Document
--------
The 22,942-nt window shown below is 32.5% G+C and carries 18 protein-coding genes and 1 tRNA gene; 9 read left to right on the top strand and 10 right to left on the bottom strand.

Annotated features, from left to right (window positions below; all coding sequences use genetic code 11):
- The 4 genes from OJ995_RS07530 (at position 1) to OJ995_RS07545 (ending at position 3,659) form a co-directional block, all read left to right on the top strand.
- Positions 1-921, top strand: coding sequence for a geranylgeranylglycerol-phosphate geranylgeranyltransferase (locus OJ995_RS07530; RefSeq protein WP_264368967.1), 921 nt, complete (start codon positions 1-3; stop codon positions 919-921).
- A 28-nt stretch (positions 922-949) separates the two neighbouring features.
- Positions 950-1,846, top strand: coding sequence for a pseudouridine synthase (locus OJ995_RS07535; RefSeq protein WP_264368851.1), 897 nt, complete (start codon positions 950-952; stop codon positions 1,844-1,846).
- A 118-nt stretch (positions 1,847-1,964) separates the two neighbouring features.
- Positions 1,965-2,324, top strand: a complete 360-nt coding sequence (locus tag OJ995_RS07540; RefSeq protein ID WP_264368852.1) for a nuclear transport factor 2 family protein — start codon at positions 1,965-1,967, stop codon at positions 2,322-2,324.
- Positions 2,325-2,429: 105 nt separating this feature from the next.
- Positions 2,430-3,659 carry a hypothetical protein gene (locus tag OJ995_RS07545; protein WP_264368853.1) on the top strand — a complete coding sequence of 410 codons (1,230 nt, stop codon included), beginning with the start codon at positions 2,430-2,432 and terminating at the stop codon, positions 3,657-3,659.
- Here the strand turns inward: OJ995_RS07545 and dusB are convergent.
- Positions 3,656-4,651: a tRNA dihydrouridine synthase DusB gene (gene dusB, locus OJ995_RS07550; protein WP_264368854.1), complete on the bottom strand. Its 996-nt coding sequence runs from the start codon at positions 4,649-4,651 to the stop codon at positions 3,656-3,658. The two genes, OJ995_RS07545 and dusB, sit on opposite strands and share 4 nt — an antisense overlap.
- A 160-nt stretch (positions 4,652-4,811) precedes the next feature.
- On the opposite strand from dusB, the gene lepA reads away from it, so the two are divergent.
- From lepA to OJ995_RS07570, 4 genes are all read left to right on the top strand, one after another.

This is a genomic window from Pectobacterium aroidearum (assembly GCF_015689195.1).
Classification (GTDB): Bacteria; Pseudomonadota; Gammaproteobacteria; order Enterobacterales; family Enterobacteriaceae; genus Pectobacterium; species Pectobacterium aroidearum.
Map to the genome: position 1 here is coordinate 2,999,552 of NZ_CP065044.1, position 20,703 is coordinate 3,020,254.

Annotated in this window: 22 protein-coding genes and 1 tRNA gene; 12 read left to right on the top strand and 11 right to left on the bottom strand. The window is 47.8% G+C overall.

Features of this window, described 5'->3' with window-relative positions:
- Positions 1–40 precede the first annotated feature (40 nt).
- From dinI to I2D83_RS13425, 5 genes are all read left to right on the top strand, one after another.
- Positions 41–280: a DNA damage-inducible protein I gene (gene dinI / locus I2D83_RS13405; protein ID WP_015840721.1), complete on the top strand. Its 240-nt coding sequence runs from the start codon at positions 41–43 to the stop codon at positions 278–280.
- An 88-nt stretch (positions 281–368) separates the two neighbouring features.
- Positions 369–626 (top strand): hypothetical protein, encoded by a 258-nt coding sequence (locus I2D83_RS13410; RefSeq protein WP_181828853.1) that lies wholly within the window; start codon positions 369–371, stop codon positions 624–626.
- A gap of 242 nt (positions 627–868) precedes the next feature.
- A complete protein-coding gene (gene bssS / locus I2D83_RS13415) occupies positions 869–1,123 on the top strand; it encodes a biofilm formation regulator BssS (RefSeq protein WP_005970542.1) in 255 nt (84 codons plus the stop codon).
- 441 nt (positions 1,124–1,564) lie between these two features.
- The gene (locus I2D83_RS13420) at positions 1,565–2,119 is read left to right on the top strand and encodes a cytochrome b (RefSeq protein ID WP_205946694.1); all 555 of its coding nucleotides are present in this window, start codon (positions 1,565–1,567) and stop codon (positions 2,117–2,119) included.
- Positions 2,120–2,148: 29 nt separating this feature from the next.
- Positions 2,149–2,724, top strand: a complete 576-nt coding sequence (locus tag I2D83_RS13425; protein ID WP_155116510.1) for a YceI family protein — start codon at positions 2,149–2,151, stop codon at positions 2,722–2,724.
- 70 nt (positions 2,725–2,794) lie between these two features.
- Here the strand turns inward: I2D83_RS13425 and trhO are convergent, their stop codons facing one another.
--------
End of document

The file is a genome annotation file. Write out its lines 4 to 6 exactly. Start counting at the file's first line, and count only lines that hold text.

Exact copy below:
- Positions 1-921, top strand: coding sequence for a geranylgeranylglycerol-phosphate geranylgeranyltransferase (locus OJ995_RS07530; RefSeq protein WP_264368967.1), 921 nt, complete (start codon positions 1-3; stop codon positions 919-921).
- A 28-nt stretch (positions 922-949) separates the two neighbouring features.
- Positions 950-1,846, top strand: coding sequence for a pseudouridine synthase (locus OJ995_RS07535; RefSeq protein WP_264368851.1), 897 nt, complete (start codon positions 950-952; stop codon positions 1,844-1,846).